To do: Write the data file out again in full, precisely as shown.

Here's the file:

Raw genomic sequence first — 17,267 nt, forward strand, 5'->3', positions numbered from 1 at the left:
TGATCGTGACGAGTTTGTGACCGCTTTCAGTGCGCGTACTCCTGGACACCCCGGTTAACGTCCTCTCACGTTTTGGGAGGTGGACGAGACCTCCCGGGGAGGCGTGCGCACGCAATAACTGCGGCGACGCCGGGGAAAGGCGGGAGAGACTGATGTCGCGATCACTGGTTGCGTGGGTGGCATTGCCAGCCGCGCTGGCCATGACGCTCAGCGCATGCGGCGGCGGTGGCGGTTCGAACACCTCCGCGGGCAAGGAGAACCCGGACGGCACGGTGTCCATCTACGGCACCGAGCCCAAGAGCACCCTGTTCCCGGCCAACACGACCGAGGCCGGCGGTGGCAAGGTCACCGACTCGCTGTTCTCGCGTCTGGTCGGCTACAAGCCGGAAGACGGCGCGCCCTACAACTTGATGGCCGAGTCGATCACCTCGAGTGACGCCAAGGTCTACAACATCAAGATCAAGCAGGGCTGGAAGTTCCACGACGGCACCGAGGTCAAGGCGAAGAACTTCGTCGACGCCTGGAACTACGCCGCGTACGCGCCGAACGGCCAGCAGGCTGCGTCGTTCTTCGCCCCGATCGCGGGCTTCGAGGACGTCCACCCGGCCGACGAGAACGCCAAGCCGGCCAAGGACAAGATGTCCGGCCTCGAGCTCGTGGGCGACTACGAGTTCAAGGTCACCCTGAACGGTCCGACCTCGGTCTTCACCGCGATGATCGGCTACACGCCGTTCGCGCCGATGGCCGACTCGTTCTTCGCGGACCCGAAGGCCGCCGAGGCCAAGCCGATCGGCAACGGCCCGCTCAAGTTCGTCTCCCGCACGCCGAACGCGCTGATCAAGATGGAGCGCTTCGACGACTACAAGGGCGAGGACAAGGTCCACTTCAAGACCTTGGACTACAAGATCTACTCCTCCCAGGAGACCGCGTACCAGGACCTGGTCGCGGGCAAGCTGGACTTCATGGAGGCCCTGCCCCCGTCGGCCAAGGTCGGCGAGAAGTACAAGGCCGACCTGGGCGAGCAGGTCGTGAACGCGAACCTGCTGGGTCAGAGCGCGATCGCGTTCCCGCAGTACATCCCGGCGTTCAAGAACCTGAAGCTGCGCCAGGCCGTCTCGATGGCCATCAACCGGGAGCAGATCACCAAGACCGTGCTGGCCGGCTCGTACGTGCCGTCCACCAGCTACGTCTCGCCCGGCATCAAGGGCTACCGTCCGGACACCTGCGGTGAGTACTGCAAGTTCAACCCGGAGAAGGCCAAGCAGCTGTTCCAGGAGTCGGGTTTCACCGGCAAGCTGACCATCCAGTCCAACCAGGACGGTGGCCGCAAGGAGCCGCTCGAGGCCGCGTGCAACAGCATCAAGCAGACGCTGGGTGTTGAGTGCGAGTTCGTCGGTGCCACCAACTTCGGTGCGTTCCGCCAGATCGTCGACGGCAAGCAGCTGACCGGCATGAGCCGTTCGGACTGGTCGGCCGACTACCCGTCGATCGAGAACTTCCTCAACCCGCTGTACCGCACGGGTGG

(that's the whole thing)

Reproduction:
Raw genomic sequence first — 17,267 nt, forward strand, 5'->3', positions numbered from 1 at the left:
TGATCGTGACGAGTTTGTGACCGCTTTCAGTGCGCGTACTCCTGGACACCCCGGTTAACGTCCTCTCACGTTTTGGGAGGTGGACGAGACCTCCCGGGGAGGCGTGCGCACGCAATAACTGCGGCGACGCCGGGGAAAGGCGGGAGAGACTGATGTCGCGATCACTGGTTGCGTGGGTGGCATTGCCAGCCGCGCTGGCCATGACGCTCAGCGCATGCGGCGGCGGTGGCGGTTCGAACACCTCCGCGGGCAAGGAGAACCCGGACGGCACGGTGTCCATCTACGGCACCGAGCCCAAGAGCACCCTGTTCCCGGCCAACACGACCGAGGCCGGCGGTGGCAAGGTCACCGACTCGCTGTTCTCGCGTCTGGTCGGCTACAAGCCGGAAGACGGCGCGCCCTACAACTTGATGGCCGAGTCGATCACCTCGAGTGACGCCAAGGTCTACAACATCAAGATCAAGCAGGGCTGGAAGTTCCACGACGGCACCGAGGTCAAGGCGAAGAACTTCGTCGACGCCTGGAACTACGCCGCGTACGCGCCGAACGGCCAGCAGGCTGCGTCGTTCTTCGCCCCGATCGCGGGCTTCGAGGACGTCCACCCGGCCGACGAGAACGCCAAGCCGGCCAAGGACAAGATGTCCGGCCTCGAGCTCGTGGGCGACTACGAGTTCAAGGTCACCCTGAACGGTCCGACCTCGGTCTTCACCGCGATGATCGGCTACACGCCGTTCGCGCCGATGGCCGACTCGTTCTTCGCGGACCCGAAGGCCGCCGAGGCCAAGCCGATCGGCAACGGCCCGCTCAAGTTCGTCTCCCGCACGCCGAACGCGCTGATCAAGATGGAGCGCTTCGACGACTACAAGGGCGAGGACAAGGTCCACTTCAAGACCTTGGACTACAAGATCTACTCCTCCCAGGAGACCGCGTACCAGGACCTGGTCGCGGGCAAGCTGGACTTCATGGAGGCCCTGCCCCCGTCGGCCAAGGTCGGCGAGAAGTACAAGGCCGACCTGGGCGAGCAGGTCGTGAACGCGAACCTGCTGGGTCAGAGCGCGATCGCGTTCCCGCAGTACATCCCGGCGTTCAAGAACCTGAAGCTGCGCCAGGCCGTCTCGATGGCCATCAACCGGGAGCAGATCACCAAGACCGTGCTGGCCGGCTCGTACGTGCCGTCCACCAGCTACGTCTCGCCCGGCATCAAGGGCTACCGTCCGGACACCTGCGGTGAGTACTGCAAGTTCAACCCGGAGAAGGCCAAGCAGCTGTTCCAGGAGTCGGGTTTCACCGGCAAGCTGACCATCCAGTCCAACCAGGACGGTGGCCGCAAGGAGCCGCTCGAGGCCGCGTGCAACAGCATCAAGCAGACGCTGGGTGTTGAGTGCGAGTTCGTCGGTGCCACCAACTTCGGTGCGTTCCGCCAGATCGTCGACGGCAAGCAGCTGACCGGCATGAGCCGTTCGGACTGGTCGGCCGACTACCCGTCGATCGAGAACTTCCTCAACCCGCTGTACCGCACGGGTGG